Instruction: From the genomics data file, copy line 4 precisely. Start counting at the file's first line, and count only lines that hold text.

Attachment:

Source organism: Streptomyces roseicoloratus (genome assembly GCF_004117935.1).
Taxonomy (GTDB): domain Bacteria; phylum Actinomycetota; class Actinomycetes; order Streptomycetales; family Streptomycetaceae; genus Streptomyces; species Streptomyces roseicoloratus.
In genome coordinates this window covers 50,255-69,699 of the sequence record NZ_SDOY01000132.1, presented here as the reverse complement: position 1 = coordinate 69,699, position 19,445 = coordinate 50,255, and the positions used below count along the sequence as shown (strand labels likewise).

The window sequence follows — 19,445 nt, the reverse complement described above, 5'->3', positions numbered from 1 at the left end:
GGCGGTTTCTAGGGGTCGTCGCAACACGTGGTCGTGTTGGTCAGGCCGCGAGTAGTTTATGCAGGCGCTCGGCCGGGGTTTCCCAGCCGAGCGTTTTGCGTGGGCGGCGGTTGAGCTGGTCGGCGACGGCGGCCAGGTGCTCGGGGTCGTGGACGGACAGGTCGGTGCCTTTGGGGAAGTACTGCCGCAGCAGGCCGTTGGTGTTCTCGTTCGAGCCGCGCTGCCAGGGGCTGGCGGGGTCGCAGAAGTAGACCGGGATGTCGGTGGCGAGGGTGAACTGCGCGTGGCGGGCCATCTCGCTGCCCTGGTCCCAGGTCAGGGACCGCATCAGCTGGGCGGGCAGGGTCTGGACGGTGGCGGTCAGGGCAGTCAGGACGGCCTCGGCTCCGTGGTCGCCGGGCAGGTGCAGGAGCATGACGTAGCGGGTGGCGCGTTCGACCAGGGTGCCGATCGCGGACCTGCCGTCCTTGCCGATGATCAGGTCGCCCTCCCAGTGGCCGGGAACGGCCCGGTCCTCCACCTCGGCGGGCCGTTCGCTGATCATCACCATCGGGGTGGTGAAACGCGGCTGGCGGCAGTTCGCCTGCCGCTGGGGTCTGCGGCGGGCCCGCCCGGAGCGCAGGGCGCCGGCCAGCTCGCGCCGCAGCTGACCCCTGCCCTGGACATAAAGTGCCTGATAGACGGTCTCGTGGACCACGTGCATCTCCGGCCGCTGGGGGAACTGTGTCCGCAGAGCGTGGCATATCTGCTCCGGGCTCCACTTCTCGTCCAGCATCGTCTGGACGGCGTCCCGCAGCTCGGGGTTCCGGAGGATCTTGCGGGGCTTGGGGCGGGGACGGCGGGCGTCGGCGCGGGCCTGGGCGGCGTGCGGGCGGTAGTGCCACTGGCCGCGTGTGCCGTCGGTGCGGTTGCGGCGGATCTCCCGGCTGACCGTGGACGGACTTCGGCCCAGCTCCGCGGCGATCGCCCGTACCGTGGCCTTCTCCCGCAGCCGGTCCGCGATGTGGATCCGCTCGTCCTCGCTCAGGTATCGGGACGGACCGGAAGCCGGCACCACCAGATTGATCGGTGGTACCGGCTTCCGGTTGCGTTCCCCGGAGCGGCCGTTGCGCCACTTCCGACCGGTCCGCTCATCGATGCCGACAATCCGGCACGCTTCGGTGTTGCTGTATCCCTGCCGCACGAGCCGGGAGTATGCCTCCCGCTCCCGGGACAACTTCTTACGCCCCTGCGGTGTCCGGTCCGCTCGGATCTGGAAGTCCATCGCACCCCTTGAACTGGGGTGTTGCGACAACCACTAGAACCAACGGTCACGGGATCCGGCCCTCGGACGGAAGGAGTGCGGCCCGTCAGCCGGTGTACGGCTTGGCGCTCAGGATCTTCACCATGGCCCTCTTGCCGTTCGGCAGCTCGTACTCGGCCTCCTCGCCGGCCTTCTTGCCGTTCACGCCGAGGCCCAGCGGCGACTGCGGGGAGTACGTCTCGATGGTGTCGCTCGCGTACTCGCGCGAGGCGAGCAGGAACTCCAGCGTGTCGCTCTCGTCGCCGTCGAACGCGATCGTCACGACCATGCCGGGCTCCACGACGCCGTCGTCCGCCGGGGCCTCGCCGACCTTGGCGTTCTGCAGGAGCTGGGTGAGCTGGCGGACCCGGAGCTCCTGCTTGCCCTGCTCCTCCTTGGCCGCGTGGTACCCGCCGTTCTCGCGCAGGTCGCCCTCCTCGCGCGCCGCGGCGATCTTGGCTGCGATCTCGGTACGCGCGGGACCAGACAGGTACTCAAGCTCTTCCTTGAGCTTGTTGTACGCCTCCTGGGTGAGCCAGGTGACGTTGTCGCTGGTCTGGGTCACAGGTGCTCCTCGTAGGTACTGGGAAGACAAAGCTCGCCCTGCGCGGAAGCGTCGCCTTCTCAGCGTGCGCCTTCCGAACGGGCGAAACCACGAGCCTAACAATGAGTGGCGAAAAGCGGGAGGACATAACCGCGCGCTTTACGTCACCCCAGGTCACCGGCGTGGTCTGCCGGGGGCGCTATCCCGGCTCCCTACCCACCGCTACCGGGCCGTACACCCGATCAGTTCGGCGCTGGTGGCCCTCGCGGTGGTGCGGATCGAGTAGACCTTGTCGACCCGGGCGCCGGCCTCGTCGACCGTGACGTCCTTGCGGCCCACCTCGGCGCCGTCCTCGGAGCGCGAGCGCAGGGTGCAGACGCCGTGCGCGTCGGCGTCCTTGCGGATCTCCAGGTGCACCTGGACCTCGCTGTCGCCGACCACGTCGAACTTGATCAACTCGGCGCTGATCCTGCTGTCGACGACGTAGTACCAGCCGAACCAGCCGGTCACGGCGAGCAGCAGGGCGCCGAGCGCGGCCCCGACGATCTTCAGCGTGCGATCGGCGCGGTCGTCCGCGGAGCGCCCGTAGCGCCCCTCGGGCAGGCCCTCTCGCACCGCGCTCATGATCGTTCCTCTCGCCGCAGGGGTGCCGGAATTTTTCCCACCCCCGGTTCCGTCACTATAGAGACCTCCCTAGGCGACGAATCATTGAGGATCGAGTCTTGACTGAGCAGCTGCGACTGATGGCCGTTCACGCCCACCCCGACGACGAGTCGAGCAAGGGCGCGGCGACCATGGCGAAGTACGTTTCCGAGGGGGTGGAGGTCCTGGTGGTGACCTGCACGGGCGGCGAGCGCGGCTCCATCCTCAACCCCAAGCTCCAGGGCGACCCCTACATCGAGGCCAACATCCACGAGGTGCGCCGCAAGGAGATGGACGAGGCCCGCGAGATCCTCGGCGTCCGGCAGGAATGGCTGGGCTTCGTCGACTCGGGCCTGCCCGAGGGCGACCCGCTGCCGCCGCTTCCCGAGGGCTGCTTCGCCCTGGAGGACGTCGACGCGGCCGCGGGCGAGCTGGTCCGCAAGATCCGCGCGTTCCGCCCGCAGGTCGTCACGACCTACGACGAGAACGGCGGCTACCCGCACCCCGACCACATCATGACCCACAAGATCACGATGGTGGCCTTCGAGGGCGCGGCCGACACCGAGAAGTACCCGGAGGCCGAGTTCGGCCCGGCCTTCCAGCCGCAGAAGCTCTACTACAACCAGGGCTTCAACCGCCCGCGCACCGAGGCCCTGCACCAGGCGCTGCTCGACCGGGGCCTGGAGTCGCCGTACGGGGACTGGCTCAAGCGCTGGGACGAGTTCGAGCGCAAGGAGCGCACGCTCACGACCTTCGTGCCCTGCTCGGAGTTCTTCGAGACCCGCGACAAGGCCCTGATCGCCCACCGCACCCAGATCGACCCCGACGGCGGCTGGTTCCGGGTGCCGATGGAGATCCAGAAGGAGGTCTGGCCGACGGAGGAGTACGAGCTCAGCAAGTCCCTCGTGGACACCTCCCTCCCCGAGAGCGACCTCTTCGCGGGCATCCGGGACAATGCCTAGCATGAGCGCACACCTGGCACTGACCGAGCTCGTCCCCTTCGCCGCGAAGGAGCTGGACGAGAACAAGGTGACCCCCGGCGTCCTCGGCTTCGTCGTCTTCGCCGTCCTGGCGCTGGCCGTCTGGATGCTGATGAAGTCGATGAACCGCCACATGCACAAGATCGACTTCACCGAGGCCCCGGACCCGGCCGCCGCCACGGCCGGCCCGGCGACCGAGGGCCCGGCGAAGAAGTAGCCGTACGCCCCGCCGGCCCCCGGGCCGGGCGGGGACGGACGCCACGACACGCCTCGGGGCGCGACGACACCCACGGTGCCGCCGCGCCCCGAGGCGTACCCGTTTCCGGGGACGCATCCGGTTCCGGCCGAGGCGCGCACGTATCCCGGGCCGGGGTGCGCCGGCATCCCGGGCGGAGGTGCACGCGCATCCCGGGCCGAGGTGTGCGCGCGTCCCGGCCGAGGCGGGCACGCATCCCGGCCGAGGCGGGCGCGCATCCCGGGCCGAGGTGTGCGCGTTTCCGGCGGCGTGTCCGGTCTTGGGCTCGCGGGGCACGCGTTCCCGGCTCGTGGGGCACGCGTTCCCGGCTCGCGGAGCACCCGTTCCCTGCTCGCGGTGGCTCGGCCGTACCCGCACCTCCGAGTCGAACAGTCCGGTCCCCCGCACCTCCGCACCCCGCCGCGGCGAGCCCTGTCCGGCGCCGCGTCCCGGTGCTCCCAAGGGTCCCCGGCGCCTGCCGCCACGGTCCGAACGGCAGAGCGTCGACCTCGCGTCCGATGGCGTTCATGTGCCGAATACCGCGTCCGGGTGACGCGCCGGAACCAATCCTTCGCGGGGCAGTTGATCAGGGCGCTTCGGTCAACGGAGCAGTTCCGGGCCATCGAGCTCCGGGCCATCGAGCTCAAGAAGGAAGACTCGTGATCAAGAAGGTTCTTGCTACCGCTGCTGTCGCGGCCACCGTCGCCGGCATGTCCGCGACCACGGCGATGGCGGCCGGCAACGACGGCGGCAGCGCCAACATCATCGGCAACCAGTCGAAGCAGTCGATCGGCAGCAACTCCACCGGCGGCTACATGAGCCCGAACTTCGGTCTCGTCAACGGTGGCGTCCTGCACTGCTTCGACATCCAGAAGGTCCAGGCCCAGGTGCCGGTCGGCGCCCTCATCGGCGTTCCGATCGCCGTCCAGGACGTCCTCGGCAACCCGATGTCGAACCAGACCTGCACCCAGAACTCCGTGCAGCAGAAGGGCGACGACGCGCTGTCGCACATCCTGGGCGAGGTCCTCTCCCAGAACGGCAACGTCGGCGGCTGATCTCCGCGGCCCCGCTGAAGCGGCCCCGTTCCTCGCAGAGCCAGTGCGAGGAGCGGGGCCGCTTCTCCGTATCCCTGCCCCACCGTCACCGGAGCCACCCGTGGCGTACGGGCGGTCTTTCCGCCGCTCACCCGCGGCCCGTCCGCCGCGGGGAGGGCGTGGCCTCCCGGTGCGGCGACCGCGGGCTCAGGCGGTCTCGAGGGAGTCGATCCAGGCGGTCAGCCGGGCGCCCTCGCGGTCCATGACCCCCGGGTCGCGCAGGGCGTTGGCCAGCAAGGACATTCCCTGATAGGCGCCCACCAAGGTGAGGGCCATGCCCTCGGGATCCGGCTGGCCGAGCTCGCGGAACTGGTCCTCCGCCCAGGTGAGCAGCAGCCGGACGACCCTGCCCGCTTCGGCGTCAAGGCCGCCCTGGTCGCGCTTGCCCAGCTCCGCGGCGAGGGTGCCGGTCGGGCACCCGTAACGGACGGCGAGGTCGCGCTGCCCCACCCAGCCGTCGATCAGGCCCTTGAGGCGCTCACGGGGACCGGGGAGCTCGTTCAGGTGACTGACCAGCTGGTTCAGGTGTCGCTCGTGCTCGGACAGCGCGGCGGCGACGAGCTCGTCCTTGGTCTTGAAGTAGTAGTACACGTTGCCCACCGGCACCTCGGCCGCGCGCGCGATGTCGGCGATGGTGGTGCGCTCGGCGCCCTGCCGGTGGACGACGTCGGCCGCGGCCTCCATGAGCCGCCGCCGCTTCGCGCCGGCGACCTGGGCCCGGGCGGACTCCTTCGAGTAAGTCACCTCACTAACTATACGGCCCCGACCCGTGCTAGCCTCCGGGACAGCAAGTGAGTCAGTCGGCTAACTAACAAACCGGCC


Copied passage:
The window sequence follows — 19,445 nt, the reverse complement described above, 5'->3', positions numbered from 1 at the left end: